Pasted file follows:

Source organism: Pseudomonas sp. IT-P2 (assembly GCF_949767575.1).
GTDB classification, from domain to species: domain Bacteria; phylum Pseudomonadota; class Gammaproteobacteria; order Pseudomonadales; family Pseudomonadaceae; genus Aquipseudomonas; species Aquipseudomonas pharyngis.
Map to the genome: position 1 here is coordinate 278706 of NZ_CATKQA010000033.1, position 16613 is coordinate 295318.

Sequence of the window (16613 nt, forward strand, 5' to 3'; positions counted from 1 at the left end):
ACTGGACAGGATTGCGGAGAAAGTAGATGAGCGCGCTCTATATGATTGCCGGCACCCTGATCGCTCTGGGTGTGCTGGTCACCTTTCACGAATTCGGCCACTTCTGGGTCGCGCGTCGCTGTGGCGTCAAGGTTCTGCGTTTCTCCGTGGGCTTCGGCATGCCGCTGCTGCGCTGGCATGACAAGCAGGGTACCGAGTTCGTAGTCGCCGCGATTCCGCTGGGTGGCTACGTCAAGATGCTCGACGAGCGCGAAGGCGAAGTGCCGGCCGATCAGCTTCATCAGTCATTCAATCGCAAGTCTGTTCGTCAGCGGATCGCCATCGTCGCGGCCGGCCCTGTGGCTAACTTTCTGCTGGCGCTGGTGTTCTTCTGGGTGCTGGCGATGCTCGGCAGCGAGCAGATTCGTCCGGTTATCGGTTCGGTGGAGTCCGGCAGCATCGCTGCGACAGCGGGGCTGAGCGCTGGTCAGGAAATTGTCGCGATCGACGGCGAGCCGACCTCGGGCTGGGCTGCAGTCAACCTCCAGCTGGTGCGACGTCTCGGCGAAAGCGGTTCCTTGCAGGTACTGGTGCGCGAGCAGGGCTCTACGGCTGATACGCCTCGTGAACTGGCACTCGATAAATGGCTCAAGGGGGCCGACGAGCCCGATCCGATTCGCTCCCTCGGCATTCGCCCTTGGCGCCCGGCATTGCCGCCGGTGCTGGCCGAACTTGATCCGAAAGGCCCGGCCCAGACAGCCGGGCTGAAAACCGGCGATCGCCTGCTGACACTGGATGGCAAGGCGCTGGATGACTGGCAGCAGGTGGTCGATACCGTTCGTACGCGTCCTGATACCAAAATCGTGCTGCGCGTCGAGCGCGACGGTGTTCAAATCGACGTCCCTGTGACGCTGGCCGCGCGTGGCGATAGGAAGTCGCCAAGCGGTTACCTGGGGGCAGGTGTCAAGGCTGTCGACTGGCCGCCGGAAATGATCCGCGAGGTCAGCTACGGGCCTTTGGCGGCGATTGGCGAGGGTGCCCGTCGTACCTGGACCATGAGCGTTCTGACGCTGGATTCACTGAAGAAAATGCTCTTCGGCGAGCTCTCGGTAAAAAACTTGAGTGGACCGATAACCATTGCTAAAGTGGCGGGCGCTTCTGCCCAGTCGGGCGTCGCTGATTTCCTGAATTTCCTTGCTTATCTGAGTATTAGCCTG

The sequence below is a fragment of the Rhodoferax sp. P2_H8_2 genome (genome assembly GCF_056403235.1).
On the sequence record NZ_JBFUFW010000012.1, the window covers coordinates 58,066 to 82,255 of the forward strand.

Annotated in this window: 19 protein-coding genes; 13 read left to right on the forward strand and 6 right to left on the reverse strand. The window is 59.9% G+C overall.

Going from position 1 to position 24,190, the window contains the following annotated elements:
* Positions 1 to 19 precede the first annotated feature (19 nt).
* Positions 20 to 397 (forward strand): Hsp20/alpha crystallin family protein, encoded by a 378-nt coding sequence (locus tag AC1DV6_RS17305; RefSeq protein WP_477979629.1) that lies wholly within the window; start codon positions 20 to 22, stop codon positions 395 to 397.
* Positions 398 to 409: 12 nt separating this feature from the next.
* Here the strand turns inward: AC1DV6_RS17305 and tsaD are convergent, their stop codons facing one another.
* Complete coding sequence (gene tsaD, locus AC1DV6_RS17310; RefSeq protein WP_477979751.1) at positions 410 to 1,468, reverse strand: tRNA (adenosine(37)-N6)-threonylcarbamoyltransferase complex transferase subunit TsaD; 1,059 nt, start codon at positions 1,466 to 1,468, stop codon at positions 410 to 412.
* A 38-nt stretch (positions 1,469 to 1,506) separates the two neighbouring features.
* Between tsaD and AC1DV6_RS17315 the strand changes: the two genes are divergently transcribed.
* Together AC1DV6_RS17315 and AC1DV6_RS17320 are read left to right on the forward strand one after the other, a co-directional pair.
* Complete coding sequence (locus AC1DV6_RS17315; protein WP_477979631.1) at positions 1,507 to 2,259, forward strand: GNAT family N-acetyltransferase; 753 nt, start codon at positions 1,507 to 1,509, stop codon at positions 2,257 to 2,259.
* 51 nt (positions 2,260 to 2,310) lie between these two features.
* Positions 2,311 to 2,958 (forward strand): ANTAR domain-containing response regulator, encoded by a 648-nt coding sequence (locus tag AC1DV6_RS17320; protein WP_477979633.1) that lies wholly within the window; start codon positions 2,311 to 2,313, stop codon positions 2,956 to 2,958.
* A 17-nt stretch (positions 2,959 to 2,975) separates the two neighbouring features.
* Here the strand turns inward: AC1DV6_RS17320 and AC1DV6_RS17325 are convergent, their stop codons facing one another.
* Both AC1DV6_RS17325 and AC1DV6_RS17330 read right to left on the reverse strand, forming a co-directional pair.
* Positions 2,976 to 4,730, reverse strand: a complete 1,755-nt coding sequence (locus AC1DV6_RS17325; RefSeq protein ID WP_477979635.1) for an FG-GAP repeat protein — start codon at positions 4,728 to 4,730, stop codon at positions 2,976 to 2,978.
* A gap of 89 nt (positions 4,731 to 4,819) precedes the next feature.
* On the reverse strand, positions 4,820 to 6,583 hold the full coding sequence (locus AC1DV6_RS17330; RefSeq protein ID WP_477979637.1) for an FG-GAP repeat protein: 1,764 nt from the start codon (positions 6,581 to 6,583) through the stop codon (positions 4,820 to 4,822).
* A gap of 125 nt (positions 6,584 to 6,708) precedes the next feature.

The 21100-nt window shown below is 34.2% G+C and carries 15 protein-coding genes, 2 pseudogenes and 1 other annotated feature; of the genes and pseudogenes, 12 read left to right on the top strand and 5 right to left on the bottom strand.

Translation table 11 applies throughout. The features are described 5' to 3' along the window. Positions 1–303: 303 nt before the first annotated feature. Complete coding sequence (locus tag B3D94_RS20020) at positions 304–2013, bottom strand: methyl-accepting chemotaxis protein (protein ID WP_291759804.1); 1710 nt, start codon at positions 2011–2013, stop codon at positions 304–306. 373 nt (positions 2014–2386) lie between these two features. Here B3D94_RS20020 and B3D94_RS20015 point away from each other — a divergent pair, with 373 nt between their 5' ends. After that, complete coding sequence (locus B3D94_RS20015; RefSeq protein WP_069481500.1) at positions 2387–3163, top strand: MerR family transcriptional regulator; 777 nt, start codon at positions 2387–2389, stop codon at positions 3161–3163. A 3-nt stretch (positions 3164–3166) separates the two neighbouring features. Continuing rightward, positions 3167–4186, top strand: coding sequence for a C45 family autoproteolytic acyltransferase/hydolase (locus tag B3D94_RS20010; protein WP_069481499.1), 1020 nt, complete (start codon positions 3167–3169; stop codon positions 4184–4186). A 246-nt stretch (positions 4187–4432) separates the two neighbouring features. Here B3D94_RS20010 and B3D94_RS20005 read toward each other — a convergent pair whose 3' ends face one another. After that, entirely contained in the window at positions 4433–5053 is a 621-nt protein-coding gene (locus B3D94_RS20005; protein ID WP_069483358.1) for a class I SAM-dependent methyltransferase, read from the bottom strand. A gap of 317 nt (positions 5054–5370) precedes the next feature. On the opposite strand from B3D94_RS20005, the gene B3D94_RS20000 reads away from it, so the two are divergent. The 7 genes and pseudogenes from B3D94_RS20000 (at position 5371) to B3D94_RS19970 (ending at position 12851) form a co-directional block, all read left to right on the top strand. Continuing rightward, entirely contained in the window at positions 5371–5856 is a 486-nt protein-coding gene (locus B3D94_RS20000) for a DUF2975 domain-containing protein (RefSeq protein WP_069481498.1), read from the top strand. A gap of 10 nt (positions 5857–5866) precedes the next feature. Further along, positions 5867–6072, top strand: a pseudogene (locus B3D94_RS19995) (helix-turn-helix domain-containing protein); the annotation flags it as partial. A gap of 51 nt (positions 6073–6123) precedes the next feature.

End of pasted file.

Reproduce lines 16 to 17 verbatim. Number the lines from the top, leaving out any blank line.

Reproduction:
* Between tsaD and AC1DV6_RS17315 the strand changes: the two genes are divergently transcribed.
* Together AC1DV6_RS17315 and AC1DV6_RS17320 are read left to right on the forward strand one after the other, a co-directional pair.